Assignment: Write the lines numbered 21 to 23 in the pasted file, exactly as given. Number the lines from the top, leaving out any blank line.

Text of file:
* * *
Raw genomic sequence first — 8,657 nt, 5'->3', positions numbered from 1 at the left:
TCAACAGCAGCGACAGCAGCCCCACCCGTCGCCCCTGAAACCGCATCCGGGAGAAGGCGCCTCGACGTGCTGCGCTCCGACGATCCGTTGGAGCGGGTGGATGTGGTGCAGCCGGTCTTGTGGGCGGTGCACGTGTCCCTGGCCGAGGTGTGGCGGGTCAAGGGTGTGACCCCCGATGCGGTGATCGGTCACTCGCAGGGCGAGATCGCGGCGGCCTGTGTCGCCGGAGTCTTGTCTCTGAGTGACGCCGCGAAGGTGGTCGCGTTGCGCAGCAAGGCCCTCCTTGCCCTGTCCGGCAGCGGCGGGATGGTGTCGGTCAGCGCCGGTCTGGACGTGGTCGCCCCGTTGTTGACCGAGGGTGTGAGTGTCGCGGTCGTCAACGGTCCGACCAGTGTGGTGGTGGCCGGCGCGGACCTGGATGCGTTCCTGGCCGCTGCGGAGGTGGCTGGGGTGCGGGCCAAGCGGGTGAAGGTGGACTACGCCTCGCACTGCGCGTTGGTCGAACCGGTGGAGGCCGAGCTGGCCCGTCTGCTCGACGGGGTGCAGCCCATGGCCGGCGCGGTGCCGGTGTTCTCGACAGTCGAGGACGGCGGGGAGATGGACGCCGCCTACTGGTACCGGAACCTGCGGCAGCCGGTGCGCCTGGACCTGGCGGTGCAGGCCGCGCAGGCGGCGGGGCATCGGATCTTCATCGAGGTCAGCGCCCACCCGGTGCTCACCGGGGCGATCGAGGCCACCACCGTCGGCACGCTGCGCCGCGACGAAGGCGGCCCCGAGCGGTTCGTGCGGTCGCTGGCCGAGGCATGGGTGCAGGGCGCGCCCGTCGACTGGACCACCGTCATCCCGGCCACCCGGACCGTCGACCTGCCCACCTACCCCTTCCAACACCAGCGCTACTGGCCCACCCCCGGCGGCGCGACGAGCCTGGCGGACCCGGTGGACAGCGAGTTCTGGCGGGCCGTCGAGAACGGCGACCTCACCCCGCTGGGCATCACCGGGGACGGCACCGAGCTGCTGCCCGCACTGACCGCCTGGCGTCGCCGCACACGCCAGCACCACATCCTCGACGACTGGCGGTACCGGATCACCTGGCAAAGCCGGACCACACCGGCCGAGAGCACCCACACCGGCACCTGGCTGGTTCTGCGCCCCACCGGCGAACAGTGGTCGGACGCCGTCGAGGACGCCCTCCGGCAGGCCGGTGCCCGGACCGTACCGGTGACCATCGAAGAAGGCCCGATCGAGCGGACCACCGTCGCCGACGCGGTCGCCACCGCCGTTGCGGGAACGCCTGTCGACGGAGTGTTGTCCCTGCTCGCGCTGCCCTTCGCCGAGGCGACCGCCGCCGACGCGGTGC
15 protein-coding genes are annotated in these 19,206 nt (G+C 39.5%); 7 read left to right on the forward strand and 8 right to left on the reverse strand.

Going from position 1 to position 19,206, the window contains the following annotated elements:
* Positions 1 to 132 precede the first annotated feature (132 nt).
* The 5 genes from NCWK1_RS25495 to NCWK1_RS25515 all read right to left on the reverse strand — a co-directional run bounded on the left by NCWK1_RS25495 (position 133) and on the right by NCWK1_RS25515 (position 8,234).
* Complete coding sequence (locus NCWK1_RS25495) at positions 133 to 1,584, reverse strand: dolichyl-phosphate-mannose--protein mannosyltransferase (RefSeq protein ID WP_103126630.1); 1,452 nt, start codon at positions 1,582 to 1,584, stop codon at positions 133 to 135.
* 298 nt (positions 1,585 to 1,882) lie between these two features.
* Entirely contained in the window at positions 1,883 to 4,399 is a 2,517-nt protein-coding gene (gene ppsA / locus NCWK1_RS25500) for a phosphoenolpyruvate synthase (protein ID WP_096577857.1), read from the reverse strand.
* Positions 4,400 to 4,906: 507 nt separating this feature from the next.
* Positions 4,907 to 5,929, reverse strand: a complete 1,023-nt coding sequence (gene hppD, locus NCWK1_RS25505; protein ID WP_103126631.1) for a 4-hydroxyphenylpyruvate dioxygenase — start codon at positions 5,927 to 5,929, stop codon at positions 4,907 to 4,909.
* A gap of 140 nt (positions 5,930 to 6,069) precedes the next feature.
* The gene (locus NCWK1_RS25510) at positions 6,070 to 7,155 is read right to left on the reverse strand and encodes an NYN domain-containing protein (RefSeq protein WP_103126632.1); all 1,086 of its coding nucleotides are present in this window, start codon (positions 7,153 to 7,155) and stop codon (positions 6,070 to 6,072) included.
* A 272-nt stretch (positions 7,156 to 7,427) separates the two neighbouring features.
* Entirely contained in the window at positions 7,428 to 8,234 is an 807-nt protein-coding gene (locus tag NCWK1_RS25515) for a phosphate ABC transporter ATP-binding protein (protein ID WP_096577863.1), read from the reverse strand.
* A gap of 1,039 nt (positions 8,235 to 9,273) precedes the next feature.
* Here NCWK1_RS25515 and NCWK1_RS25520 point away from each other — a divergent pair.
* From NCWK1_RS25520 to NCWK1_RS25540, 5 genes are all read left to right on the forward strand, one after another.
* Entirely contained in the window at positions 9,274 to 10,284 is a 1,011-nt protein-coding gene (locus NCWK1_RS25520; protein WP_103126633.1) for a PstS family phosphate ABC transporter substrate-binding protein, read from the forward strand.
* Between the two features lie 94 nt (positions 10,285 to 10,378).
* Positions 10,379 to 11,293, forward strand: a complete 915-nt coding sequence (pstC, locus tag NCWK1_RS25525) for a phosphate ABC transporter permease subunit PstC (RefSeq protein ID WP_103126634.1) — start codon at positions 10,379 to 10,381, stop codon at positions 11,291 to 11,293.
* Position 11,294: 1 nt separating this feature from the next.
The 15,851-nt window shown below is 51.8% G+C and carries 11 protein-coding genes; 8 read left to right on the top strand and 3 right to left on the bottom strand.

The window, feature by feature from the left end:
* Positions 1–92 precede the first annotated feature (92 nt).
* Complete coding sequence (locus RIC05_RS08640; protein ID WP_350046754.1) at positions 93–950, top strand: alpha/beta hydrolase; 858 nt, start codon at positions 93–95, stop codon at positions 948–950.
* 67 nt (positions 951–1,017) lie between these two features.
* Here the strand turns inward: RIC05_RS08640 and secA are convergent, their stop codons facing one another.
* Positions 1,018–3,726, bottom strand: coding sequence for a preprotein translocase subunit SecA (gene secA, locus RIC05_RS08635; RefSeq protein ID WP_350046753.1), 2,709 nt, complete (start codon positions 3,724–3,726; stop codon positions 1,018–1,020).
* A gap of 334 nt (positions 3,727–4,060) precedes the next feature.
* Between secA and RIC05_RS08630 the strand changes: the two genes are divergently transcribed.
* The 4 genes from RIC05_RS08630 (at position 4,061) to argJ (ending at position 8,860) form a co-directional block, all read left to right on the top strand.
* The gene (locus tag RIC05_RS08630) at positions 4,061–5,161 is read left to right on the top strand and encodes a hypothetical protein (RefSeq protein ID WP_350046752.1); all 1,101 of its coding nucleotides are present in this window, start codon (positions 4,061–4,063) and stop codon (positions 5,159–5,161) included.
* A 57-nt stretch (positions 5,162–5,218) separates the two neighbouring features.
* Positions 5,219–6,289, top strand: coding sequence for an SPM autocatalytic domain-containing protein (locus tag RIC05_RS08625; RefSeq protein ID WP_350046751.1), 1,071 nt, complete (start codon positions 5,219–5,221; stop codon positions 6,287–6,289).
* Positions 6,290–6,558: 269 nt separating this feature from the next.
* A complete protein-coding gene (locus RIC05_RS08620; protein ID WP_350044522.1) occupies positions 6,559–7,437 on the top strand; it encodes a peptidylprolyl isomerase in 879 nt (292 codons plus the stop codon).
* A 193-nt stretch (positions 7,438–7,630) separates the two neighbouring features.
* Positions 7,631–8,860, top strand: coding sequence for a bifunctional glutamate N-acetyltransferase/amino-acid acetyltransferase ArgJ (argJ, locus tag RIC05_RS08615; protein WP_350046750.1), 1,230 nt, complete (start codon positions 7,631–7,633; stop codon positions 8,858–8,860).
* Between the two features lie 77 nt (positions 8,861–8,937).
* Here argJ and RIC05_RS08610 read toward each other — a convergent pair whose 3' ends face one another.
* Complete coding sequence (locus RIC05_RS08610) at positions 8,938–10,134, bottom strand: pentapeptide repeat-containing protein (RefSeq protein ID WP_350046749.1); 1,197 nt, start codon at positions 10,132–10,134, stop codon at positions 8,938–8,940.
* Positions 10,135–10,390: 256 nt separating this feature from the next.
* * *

* Positions 10,379 to 11,293, forward strand: a complete 915-nt coding sequence (pstC, locus tag NCWK1_RS25525) for a phosphate ABC transporter permease subunit PstC (RefSeq protein ID WP_103126634.1) — start codon at positions 10,379 to 10,381, stop codon at positions 11,291 to 11,293.
* Position 11,294: 1 nt separating this feature from the next.
The 15,851-nt window shown below is 51.8% G+C and carries 11 protein-coding genes; 8 read left to right on the top strand and 3 right to left on the bottom strand.